Wednesday, March 28, 2007

aeiou @ acrl

starting tomorrow, i'll be in baltimore, maryland for the association of college and research libraries conference. this is the national conference for academic librarians, which includes community college, college, university, museum, and research librarians. on friday, i am giving an invited talk about what i like to call already existing information optimally uploaded, or aeiou. if you're in the area, please swing by.

in the meantime, if you are curious about how to make a scarecrow wedding, here is the answer! (thanks george)


Monday, March 26, 2007

latinos online - a new report from the pew hispanic center and the pew internet & american life project

back in the 1990s, when bill clinton and al gore were running things, the national telecommunications and information administration (ntia) began publishing research reports about what we then called "the digital divide." in 1995, they published falling through the net, followed, in 1998, with falling through the net II. both reports brought much needed attention and public discussion about the internet, access, and inclusion. unfortunately, today, ntia is a shell of what it once was. fortunately, the pew internet & american life project has stepped up to partially fill the void.

latinos online, written by susannah fox and gretchen livingston, is a collaboration between the pew hispanic center and the pew internet & american life project. the report explores latinos/hispanics in the US and their use (and lack of use) of the internet. the findings are disturbing and sobering and remind us, once again, that race (and education and class and language) matter online.

the report is particularly timely. as fox and livingston note, "Over the last decade, the internet has become woven into American life, just at the time that Hispanics have become the fastest growing component of the U.S. population" (p. 1). further, the collaboration between the two centers is smart. although the pew internet & american life project has published previous research on the topic - hispanics and the internet (2001) - the interviews were conducted entirely in english. with help from pew hispanic center, the interviews and surveys that inform the current study were done in english and spanish. excellent.

so what do we learn?

1. the percentage of latinos/as online is well below other groups' adoption rates. as the report notes, "Fifty-six percent of Latinos in the U.S. use the internet. By comparison, 71% of non-Hispanic whites and 60% of non-Hispanic blacks use the internet" (p. 3)

2. much of the difference in use rates is related to education. "Individuals who have not graduated from high school are much less likely to use the internet regardless of their racial or ethnic background. Four in ten Hispanic adults have not completed high school, compared with about one in ten white adults. Therefore the low rate of high school completion among Hispanics contributes to their relatively low internet use" (p. 4).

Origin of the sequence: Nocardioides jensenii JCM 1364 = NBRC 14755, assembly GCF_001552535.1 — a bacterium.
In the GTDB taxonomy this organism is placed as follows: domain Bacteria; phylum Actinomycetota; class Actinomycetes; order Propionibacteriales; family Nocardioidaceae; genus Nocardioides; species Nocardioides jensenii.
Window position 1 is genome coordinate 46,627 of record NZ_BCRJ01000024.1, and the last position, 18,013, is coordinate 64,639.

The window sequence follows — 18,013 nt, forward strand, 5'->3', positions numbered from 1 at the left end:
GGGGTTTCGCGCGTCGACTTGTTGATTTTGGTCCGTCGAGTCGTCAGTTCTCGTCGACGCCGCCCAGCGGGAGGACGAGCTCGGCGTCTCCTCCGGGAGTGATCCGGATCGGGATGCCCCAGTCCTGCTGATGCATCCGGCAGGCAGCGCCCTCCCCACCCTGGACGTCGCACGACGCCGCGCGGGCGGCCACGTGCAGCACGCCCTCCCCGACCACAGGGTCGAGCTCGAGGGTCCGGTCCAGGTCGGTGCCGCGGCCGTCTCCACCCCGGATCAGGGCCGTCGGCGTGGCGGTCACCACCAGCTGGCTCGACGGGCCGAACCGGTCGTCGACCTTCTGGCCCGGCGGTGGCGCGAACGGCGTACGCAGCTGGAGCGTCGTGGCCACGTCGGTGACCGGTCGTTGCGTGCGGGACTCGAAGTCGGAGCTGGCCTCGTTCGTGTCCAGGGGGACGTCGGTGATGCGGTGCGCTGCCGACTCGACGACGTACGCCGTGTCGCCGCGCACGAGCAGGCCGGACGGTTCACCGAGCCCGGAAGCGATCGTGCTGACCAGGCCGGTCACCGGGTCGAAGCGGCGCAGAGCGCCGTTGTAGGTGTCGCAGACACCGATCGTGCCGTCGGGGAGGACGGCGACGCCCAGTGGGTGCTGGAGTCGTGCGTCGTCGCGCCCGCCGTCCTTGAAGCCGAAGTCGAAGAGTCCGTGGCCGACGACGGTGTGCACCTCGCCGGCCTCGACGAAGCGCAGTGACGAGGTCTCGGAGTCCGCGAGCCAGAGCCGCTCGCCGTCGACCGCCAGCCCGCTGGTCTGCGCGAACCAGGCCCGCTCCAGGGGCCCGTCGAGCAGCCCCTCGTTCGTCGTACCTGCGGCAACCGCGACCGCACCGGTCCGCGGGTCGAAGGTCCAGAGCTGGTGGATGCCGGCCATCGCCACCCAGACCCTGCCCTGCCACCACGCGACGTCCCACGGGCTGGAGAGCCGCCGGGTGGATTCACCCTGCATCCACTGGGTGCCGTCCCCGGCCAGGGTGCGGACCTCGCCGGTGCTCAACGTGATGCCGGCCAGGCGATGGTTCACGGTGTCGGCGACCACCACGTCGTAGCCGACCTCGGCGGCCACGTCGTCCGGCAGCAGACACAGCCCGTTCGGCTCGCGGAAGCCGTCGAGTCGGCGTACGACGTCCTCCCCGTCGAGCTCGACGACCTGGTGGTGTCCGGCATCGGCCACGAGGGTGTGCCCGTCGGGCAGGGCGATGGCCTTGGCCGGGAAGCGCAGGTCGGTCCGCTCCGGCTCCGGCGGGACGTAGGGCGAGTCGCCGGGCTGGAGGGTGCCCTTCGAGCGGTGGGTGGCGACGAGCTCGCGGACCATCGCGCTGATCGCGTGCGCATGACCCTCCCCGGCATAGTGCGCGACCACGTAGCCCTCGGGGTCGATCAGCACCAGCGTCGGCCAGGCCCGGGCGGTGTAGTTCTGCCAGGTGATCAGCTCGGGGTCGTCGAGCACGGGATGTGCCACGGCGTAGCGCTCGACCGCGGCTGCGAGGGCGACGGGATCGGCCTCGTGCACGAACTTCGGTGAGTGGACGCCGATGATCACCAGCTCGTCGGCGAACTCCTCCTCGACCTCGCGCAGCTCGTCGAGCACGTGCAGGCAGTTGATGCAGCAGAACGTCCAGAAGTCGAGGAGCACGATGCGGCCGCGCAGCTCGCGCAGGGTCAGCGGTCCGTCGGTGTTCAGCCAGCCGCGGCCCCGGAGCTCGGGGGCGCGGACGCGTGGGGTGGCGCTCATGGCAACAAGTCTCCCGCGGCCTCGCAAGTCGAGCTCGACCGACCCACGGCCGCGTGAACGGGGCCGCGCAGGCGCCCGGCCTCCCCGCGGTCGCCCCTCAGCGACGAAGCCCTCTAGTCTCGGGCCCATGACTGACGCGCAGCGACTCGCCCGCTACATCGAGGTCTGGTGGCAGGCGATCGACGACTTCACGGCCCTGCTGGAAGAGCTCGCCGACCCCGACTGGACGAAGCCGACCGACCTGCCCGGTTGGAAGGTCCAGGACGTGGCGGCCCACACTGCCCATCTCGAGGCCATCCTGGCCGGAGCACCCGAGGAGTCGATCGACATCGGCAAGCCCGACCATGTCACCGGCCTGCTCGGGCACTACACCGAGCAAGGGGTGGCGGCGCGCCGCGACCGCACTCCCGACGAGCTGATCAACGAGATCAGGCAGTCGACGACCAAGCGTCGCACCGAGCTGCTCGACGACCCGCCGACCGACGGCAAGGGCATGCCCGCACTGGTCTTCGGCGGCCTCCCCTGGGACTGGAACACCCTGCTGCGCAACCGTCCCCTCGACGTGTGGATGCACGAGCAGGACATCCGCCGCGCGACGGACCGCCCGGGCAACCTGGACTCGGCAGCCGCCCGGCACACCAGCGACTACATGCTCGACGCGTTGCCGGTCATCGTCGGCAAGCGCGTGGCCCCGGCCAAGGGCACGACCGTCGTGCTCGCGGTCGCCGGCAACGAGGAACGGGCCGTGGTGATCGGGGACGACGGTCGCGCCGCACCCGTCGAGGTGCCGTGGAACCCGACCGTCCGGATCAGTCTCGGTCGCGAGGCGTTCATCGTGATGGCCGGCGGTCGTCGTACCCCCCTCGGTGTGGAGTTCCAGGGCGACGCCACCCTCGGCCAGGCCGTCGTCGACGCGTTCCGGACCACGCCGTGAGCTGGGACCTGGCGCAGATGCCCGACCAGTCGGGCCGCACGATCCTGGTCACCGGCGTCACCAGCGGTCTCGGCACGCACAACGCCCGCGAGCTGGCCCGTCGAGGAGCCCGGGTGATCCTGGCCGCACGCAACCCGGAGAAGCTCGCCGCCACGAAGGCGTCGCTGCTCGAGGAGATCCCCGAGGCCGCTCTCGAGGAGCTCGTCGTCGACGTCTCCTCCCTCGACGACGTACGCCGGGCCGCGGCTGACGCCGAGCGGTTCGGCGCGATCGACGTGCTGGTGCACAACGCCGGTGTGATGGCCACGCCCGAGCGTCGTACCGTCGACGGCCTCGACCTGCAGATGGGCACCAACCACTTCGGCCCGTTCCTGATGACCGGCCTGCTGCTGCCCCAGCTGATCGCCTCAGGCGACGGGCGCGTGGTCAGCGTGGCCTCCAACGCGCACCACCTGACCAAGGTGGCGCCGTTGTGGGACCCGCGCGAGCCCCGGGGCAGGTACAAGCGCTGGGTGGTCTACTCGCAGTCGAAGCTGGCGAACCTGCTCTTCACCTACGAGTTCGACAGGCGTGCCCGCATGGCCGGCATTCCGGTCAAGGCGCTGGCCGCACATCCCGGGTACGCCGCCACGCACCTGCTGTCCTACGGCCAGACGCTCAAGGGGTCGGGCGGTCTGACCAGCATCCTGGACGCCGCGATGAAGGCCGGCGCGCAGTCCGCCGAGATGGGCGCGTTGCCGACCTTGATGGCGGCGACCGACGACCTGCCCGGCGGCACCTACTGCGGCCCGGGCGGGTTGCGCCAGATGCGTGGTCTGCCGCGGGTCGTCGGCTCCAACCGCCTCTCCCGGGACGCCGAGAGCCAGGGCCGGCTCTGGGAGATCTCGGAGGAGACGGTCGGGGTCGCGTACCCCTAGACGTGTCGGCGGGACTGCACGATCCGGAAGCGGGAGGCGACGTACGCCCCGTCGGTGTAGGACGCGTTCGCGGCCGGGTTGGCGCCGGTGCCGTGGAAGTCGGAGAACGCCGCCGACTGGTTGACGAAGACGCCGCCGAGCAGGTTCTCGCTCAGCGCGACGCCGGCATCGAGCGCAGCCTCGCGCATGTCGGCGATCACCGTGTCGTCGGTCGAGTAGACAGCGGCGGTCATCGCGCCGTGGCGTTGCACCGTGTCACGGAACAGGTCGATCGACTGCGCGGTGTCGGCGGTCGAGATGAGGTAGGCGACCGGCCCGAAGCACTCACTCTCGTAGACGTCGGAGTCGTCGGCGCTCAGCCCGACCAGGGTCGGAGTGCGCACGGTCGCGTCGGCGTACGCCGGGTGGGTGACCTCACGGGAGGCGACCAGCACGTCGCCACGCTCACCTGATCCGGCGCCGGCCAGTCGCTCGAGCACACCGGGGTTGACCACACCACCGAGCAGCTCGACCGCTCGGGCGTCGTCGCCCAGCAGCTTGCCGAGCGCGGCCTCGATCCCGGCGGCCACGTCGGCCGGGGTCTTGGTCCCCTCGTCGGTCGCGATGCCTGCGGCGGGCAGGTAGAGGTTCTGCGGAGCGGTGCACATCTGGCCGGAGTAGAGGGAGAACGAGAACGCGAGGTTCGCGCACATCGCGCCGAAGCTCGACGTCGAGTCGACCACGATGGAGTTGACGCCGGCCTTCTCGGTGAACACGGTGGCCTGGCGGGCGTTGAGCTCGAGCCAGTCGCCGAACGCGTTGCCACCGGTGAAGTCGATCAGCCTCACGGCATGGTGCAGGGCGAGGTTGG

3. further, among latinos/as, language use relates significantly to internet use. "Fully 78% of Latinos who are English-dominant and 76% of bilingual Latinos use the internet, compared to 32% of Latinos who are Spanish-dominant" (p. 9).

4. significantly, national origins is a factor for latino/a internet use. latinos/as who trace their origins to central america are the least likely to use the internet (50% of them go online). next is latinos of mexican descent (52%), followed by latinos of dominican republic descent (59%). this is followed by latinos of cuban descent (64%), puerto rican descent (66%), and south american descent (70% - pp. 10-11)

5. access remains a huge issue. according to the report, the reasons given for not going online were as follows: 53% do not have access; 18% not interested; 10% too difficult or frustrating; 6% too expensive; and 5% too busy or do not have time (p. 14).

unfortunately, there has never been ample academic interest in the field of race, ethnicity, and the internet. near the beginning of the decade, there were important works, including beth kolko, lisa nakamura, and gil rodman's race in cyberspace, nakamura's cybertypes: race, ethnicity, and identity on the internet, alondra nelson, thuy lin n. tu, and alicia headlam hines' technicolor: race, technology, and everyday life, and emily noelle ignacio's building diaspora: filipino cultural community formation on the internet, to name some of the most influential. these days, however, perhaps as a result of the web 2.0 hype that has seemed to dull the critical edge of the field, too few studies about race and the internet exist. (two important and exciting exceptions: native on the net: virtual diaspora in the digital age, edited by kyra landzelius, and information technology and indigenous people, edited by laurel evelyn dyson, max hendriks, and stephen grant. if you are interested in reviewing one of these books for RCCS, please let me know in the comments. thank you kim christen for bringing these books to my attention.)

latinos online is an important, timely, and sobering report about yet another aspect of american culture that needs major fixing. kudos to pew hispanic center and pew internet & american life project for addressing the difficult questions so many of us love to avoid and much respect to those of you working hard and creatively to find solutions.

Thursday, March 22, 2007

wanna be presidents - a new feevy blog aggregator

[crossposted from the feevy blog ...]

wanna be presidents is an aggregator of blogs for US 2008 presidential hopefuls. built with feevy, wanna be presidents aggregates all presidential bloggers (currently 16 by our count) into three categories: republicans, democrats, and independents. wanna be presidents is an easy and effective way to view different campaigns on the same page.

because feevy is built upon RSS, wanna be presidents relies on candidates’ RSS feeds. in building the site, david de ugarte and i were quite surprised to discover that many republican presidential candidates, including john mccain, duncan hunter, and tom tancredo, have not integrated RSS into their web presences. which begs the question - who is advising these guys?